Couple Remodels Home, Feel Pain of Palestinians

Los Angeles, CA: John and Mary Stevenson never thought they could fully understand the plight of the Palestinians. They both earned bachelor degrees in the social sciences from prestigious universities, have read avidly about the post-colonial Middle East, and both strongly support the creation of a Palestinian state. But after dealing with one of the most harrowing experiences of their lives, they have a new born sympathy for the displaced Middle Easterners.

It all began with a simple decision to remodel their home.

When the Stevensons began their remodeling project a few months back, they thought it would be a relatively simple process with few hassles.

“We wanted to remodel the home for our new baby girl,” said Mrs. Mary Stevenson, “She always laughs with delight when she sees the new stainless steel GE double oven with matching refrigerator.”

“We thought this would be an easy project,” explained John Stevenson, “Just a minor inconvenience in our daily lives. All we were doing was some basic tile work in the kitchen and bathrooms, replacing appliances, some toilets, and replacing the counter tops.”

But the Stevensons were unaware of just what had to be done to complete their modest construction project. What they thought would be an easy process turned into a powerful imposition on their daily lives.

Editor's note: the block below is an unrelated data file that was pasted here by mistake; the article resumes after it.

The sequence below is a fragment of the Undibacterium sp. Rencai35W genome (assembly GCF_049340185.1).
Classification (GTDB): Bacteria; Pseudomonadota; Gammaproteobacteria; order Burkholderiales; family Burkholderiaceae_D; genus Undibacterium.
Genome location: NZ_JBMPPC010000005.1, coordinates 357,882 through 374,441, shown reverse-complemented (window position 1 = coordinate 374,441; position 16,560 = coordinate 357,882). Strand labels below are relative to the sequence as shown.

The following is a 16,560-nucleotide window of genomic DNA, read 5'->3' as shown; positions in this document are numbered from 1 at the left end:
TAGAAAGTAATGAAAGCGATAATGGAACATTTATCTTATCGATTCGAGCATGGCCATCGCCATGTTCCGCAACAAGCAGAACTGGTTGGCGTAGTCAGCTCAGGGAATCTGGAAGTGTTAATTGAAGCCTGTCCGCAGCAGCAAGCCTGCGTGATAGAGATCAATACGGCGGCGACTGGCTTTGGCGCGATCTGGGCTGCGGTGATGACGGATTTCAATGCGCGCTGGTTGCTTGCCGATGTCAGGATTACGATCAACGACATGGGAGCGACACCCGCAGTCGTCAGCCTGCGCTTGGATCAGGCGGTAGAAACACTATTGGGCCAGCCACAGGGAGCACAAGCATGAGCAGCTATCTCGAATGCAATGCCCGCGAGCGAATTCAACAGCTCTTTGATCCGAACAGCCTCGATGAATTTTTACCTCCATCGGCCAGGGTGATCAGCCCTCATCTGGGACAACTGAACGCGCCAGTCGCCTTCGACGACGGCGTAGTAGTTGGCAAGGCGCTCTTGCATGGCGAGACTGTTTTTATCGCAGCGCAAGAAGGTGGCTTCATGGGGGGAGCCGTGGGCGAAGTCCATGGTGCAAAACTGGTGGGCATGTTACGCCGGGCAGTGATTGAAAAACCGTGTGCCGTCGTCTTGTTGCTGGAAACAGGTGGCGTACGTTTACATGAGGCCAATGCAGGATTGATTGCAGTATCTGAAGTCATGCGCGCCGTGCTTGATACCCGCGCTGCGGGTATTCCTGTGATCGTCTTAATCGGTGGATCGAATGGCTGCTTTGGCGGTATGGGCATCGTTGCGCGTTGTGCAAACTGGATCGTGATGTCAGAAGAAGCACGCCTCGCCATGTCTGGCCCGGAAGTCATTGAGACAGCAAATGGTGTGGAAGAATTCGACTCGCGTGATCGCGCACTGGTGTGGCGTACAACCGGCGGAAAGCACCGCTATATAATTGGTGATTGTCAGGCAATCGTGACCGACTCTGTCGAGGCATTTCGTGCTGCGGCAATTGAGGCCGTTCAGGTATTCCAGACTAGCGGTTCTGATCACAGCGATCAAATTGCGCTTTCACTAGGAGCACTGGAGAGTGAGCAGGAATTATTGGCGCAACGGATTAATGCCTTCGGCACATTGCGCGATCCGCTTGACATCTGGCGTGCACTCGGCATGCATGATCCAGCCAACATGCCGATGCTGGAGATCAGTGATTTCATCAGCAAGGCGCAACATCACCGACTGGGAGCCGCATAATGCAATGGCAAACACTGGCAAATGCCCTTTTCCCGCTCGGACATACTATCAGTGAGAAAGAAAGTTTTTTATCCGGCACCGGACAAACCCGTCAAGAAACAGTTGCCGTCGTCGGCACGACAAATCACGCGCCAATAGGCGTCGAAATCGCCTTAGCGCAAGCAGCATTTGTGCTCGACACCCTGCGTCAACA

“Nobody told me that they would have to unplug the refrigerator to place new tile,” exclaimed Mary Stevenson,”All of my homemade yogurt went bad! And who knew it took two days to install new toilets? Can you imagine my embarrassment when I had to go over to the neighbor’s house to ‘take care of business’?”

Indeed, the Stevensons will endure a difficult life for the next few weeks until the construction in their home is completed. At times, they will live without hot water or functioning toilets, without access to a stove or oven and with no refrigerator. The air in their home will be filled with the dust of destruction. Construction workers occupy their track home day and night, telling them when to go to sleep and when to wake up.

“Now we understand how the Palestinians feel,” lamented Mary Stevenson,” We are refugees in our own home. We are living in rubble, our lives run by the construction workers. Our home is not our own. Our lives are not our own.”

John Stevenson, longingly looking out of a shattered window (a loose bit from a power drill had shot through it the day before), provided an eerie depiction of life in the remains of his home. “Sometimes,” he began,” The mixed cries of mothers and their hungry babies fill the air. . . namely because my wife will step on a stray nail on her way to breast-feed the baby.”

The owner of the construction company had little to say about the Stevenson affair.” I don’t understand what their problem is,” said Lance Kittle, owner of Kittle & Fits Construction, “They should be happy they even have a home. Do they know what those poor Palestinian people are going through right now?”